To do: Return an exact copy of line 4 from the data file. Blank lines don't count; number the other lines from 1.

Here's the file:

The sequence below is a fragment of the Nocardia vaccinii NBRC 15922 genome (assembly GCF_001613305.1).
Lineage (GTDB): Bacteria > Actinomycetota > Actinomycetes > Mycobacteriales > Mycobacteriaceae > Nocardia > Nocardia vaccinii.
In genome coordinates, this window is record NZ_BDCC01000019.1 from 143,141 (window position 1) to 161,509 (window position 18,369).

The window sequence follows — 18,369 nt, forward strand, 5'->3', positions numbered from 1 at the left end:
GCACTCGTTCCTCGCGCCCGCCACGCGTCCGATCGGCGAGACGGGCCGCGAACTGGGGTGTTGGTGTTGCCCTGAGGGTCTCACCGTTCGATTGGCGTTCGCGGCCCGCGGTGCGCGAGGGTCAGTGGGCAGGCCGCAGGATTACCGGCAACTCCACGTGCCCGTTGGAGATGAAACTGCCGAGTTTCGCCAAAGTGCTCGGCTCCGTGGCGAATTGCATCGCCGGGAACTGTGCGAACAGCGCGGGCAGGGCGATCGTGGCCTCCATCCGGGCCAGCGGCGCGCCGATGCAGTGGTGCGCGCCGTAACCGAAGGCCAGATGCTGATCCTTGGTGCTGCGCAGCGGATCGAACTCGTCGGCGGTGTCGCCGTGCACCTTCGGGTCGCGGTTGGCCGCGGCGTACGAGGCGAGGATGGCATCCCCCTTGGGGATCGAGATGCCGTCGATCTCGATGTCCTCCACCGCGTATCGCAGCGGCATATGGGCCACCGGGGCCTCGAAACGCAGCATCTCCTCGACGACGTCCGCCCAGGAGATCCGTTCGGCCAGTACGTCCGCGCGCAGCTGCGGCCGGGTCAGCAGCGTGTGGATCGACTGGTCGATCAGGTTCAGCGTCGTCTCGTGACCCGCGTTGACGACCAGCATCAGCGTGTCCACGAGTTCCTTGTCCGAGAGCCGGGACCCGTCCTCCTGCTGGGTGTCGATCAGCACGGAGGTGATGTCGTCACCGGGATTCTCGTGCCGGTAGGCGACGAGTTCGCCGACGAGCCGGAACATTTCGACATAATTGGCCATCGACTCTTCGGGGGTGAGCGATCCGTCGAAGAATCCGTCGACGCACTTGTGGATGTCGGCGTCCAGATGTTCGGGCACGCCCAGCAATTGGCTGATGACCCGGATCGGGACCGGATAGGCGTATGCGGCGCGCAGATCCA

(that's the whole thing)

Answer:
The window sequence follows — 18,369 nt, forward strand, 5'->3', positions numbered from 1 at the left end: